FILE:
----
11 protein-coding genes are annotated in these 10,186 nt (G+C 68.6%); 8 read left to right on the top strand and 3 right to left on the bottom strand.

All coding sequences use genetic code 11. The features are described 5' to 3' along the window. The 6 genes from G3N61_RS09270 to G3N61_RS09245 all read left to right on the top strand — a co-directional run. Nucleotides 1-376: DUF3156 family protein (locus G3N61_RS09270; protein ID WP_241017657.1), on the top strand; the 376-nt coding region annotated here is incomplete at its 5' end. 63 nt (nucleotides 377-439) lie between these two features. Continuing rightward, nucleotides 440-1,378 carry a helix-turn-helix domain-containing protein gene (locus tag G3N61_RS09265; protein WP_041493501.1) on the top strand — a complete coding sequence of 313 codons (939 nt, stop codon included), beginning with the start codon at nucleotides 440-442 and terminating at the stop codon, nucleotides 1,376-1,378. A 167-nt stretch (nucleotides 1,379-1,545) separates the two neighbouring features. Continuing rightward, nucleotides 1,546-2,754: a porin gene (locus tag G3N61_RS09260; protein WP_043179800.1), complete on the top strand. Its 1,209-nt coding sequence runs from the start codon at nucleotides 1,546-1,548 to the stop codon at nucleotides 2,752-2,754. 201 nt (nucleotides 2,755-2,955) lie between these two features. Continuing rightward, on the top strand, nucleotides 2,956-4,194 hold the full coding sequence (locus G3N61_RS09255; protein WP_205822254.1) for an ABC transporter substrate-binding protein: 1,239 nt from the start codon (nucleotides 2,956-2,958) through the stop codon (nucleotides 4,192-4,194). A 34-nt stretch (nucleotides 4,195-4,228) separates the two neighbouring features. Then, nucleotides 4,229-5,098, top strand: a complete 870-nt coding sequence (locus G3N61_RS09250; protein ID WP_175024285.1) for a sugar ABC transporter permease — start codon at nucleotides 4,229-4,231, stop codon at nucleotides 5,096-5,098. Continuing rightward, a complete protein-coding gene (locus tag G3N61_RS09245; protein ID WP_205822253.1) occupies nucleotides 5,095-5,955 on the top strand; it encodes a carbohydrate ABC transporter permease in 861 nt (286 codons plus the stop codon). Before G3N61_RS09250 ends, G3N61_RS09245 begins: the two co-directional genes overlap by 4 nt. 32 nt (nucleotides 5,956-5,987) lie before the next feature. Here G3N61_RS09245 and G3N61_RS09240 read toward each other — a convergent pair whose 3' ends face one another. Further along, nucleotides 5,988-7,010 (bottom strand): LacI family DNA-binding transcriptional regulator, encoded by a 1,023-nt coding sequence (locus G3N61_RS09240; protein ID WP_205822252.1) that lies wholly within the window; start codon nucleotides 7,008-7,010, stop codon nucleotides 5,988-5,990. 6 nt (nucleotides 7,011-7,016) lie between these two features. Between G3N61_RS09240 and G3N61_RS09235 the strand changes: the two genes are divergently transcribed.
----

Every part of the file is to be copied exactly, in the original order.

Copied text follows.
11 protein-coding genes are annotated in these 10,186 nt (G+C 68.6%); 8 read left to right on the top strand and 3 right to left on the bottom strand.

All coding sequences use genetic code 11. The features are described 5' to 3' along the window. The 6 genes from G3N61_RS09270 to G3N61_RS09245 all read left to right on the top strand — a co-directional run. Nucleotides 1-376: DUF3156 family protein (locus G3N61_RS09270; protein ID WP_241017657.1), on the top strand; the 376-nt coding region annotated here is incomplete at its 5' end. 63 nt (nucleotides 377-439) lie between these two features. Continuing rightward, nucleotides 440-1,378 carry a helix-turn-helix domain-containing protein gene (locus tag G3N61_RS09265; protein WP_041493501.1) on the top strand — a complete coding sequence of 313 codons (939 nt, stop codon included), beginning with the start codon at nucleotides 440-442 and terminating at the stop codon, nucleotides 1,376-1,378. A 167-nt stretch (nucleotides 1,379-1,545) separates the two neighbouring features. Continuing rightward, nucleotides 1,546-2,754: a porin gene (locus tag G3N61_RS09260; protein WP_043179800.1), complete on the top strand. Its 1,209-nt coding sequence runs from the start codon at nucleotides 1,546-1,548 to the stop codon at nucleotides 2,752-2,754. 201 nt (nucleotides 2,755-2,955) lie between these two features. Continuing rightward, on the top strand, nucleotides 2,956-4,194 hold the full coding sequence (locus G3N61_RS09255; protein WP_205822254.1) for an ABC transporter substrate-binding protein: 1,239 nt from the start codon (nucleotides 2,956-2,958) through the stop codon (nucleotides 4,192-4,194). A 34-nt stretch (nucleotides 4,195-4,228) separates the two neighbouring features. Then, nucleotides 4,229-5,098, top strand: a complete 870-nt coding sequence (locus G3N61_RS09250; protein ID WP_175024285.1) for a sugar ABC transporter permease — start codon at nucleotides 4,229-4,231, stop codon at nucleotides 5,096-5,098. Continuing rightward, a complete protein-coding gene (locus tag G3N61_RS09245; protein ID WP_205822253.1) occupies nucleotides 5,095-5,955 on the top strand; it encodes a carbohydrate ABC transporter permease in 861 nt (286 codons plus the stop codon). Before G3N61_RS09250 ends, G3N61_RS09245 begins: the two co-directional genes overlap by 4 nt. 32 nt (nucleotides 5,956-5,987) lie before the next feature. Here G3N61_RS09245 and G3N61_RS09240 read toward each other — a convergent pair whose 3' ends face one another. Further along, nucleotides 5,988-7,010 (bottom strand): LacI family DNA-binding transcriptional regulator, encoded by a 1,023-nt coding sequence (locus G3N61_RS09240; protein ID WP_205822252.1) that lies wholly within the window; start codon nucleotides 7,008-7,010, stop codon nucleotides 5,988-5,990. 6 nt (nucleotides 7,011-7,016) lie between these two features. Between G3N61_RS09240 and G3N61_RS09235 the strand changes: the two genes are divergently transcribed.